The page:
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商业 - 科技

谷歌、Facebook的面部识别技术遇上大麻烦

Jeff John Roberts 2019年01月13日

近期一项有争议的法律可能导致Facebook和谷歌等科技巨头为面部识别工具赔偿数十亿美元。

图片来源:hiphotos35/Getty Images/iStockphoto

到底要等到什么时候,才能要求企业在获得许可后方可采集指纹或面部等生物数据?最近该话题在美国伊利诺伊州成了热门,因为一项有争议的法律可能导致Facebook和谷歌等科技巨头为面部识别工具赔偿数十亿美元。

上周联邦法院发现,谷歌照片工具为同一用户创建相册而扫描面部并未违反法律,谷歌也稍微得以喘息。美国地区法官张宜民在一份长达28页的裁决中表示,谷歌确实未经许可扫描了面部,但没有造成伤害,不支持原告根据法律要求每次违规赔偿1,000至5,000美元。

表面来看,该判决对Facebook来说是个好兆头,去年Facebook因用户上传照片时可标注面部的“标签”工具败了官司。目前Facebook正在上诉,理由与谷歌类似,即起诉者只证明生物信息未经许可被使用还不够,要证明受到某种伤害。

为什么Facebook和谷歌的判决不同?部分原因可能是两家公司使用扫描结果的方式不一样。谷歌的照片工具只是帮助用户整理照片,而Facebook的“标签”工具可为第三方识别用户。更重要的原因可能是2016年美国最高法院的Spokeo v. Robbins案例,其中规定了用户可就隐私侵犯提起诉讼的情形。

法律学教授埃里克·戈德曼就最近谷歌案判决发表了一篇博文,其中称Spokeo一案判决简直是“司法上的胡闹”,导致法院理解伊利诺尼州生物识别法时出现混乱。

在Spokeo案中,最高法院驳回了涉及身份经纪人服务的裁决,起因是该项服务在数据库中错误识别了某位客户的几个特征。最高法院发现,下级法院草率认定客户受到了必要伤害便提起诉讼,将判决驳回并要求进一步审理。

由于缺乏最高法院的具体指导,到底出现哪些类型的隐私侵权可以要求经济赔偿方面不断出现混乱。

在伊利诺斯州生物识别法方面,州最高法院将就六旗游乐园收集指纹案作出裁决。争论焦点是根据法律规定,如何才算“受害”一方。支持保护隐私权的人们说,立法者出台法律的初衷是生物信息未经许可被利用时便达成“受害”的构成要件,但企业坚持认为一定要出现特定形式的伤害方可成立。

杰伊·埃德尔森认为上周张宜民法官的裁决不会影响此案,他旗下的律师事务所正组织针对Facebook的集体诉讼。

“我们认为谷歌案的裁决不会产生重大影响。大家都在等待伊利诺伊最高法院的判决,最终结果关系重大。”埃德尔森发电子邮件对《财富》杂志称,还补充说坚信Facebook照片标签显然违反了法律保护的隐私权。

Facebook没有立即就有关此案的发表评论。谷歌案的原告律师拒绝透露是否会提起上诉。

随着各企业越来越多利用面部识别和其他生物识别技术,短期内与之有关的法律争议应该不会消失。围绕伊利诺伊州生物识别法的争议也会持续,2016年科技业曾大力游说过一轮但只是徒劳。(财富中文网)

译者:Charlie

审校:夏林

When must companies receive permission to use biometric data like your fingerprints or your face? The question is a hot topic in Illinois where a controversial law has ensnared tech giants Facebook and Google, potentially exposing them to billions in dollars in liability over their facial recognition tools.

Google got a reprieve last week when a federal court found that a Google Photos tool, which scans faces in order to create galleries of the same individual, did not violate the law. In a 28-page ruling, U.S. District Judge Edmond Chang said Google did indeed scan faces without permission—but that the people affected didn’t suffer any harm and therefore didn’t qualify to collect under the law, which provides victims $1,000 to $5,000 per violation.

On its surface, the ruling is encouraging for Facebook, which lost a case last year over a “tag” tool that identifies faces when people post photos. Facebook is currently appealing the ruling, and using an argument akin to the one Google made: It’s not enough for someone to show their biometric data was used without permission; the person must also demonstrate some sort of harm.

So why the different rulings in the Facebook and Google cases? Part of the reason may lie in the different ways the companies used the scans. Google’s Photos tool only helps someone organize their own photos, while the Facebook “tags” identify people to third parties. But a bigger cause may lie in the ongoing fallout from an important 2016 Supreme Court decision, Spokeo v. Robbins, that attempted to define when people can sue over privacy violations.

In a blog post on the recent Google decision, law professor Eric Goldman described the Spokeo ruling as a “judicial clusterfuck” that has complicated courts’ attempts to make sense of the Illinois biometric law.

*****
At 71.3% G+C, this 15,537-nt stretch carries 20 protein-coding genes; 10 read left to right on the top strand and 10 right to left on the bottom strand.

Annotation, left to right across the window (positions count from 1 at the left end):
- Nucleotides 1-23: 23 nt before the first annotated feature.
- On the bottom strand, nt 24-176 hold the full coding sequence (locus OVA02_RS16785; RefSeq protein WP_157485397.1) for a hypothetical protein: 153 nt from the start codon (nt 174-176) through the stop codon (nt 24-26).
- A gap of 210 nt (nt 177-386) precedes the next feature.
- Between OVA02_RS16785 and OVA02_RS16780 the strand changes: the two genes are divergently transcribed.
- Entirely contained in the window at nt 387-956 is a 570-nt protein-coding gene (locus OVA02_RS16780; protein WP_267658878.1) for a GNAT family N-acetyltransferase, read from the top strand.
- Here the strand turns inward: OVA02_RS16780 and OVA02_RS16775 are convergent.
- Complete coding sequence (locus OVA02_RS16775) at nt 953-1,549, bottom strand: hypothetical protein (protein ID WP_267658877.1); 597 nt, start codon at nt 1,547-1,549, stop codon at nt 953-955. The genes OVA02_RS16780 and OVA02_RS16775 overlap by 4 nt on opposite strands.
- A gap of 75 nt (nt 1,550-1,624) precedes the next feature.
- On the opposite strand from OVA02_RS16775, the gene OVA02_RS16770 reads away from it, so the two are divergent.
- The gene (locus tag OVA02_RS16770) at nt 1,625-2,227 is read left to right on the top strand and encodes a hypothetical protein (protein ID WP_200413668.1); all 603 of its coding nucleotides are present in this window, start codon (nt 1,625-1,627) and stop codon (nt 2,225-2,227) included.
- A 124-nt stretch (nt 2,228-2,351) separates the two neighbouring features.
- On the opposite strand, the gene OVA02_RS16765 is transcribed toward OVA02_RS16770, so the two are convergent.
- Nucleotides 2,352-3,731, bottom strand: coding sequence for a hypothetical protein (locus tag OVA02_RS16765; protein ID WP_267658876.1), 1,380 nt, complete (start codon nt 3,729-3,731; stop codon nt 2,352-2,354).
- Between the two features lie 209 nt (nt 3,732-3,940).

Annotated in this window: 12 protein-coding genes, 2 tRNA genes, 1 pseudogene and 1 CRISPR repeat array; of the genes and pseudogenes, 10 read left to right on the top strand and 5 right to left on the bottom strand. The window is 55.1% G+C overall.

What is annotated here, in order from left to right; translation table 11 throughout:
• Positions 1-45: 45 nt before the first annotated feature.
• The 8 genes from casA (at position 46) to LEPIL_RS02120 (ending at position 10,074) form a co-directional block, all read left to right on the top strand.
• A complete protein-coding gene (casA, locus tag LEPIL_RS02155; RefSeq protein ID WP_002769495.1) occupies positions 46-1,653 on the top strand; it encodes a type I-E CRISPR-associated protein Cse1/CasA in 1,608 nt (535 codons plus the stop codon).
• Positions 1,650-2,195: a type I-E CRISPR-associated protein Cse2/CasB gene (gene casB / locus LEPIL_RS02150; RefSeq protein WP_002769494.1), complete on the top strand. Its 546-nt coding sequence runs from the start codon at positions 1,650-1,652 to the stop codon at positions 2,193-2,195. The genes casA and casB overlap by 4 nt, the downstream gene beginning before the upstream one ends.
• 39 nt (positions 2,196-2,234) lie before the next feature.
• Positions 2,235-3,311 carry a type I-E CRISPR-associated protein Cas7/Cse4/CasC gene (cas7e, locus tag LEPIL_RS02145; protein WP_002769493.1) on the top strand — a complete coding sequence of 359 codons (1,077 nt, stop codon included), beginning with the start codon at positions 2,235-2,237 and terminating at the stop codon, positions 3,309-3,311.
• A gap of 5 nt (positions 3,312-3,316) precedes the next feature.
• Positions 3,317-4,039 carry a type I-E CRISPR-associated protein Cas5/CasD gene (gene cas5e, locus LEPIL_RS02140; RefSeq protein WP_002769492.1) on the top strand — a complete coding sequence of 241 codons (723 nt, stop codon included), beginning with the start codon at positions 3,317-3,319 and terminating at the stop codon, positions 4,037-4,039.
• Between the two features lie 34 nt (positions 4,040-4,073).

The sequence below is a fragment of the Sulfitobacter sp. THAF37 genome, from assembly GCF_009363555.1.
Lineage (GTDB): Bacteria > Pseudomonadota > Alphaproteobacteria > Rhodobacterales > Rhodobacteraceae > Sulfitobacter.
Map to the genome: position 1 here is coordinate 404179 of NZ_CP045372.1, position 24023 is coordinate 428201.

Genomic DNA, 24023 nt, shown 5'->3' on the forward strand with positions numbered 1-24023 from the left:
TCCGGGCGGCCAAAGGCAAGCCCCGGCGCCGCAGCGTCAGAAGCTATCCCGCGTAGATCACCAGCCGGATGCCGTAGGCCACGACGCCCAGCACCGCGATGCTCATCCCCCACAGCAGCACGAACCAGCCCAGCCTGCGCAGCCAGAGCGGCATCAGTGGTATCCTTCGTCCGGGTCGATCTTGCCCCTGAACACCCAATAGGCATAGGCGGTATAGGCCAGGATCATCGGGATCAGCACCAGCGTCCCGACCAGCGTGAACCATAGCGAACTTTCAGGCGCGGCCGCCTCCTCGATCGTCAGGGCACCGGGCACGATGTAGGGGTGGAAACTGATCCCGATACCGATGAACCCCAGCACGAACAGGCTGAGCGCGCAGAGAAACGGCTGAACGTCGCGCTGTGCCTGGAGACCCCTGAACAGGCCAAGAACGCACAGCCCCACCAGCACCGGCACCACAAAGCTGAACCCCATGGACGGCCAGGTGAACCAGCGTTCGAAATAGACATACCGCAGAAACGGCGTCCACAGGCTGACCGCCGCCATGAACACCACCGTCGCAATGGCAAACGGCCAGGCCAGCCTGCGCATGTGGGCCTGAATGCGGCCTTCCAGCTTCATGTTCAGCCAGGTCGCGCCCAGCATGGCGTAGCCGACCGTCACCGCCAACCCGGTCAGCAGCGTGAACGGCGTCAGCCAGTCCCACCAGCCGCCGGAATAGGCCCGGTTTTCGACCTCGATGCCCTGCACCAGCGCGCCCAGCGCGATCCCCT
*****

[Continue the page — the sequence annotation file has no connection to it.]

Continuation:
In Spokeo, the top court overruled a decision involving an identity broker service who misidentified several attributes of a man in its database. It found that a lower court had been too quick in concluding the man had suffered the necessary harm to bring a lawsuit, and sent the decision back for further review.

The lack of specific guidance from the Supreme Court has since produced ongoing confusion over what type of privacy violations can let people seek financial damages.

In the case of the Illinois biometrics law, the state’s Supreme Court is set to rule on a case involving fingerprints collected by Six Flags amusement park. The case turns on who counts as “aggrieved” under the statute. Privacy advocates say legislators wrote the law intending for anyone whose biometrics were used without permission to be considered “aggrieved,” while companies have insisted there must be some specific form of harm.

Jay Edelson, whose law firm is leading the class action against Facebook, believes Judge Chang’s ruling last week will not affect the case.

“We don’t think the Google ruling will have any significant impact. Everyone is waiting for the Illinois Supreme Court to rule and that will be a significant event,” Edelson tells Fortune by email, adding that he believes the Facebook photo tags are clearly a privacy violation covered by the law.

Facebook did not immediately reply to a request for comment about the case. Lawyers for the plaintiffs in the Google case declined to say whether they will file an appeal.

As companies expand the use of facial recognition and other biometrics, the legal controversies are unlikely to go away anytime soon. Those include those surrounding the Illinois biometrics law, which the tech industry lobbied unsuccessfully to change in 2016.

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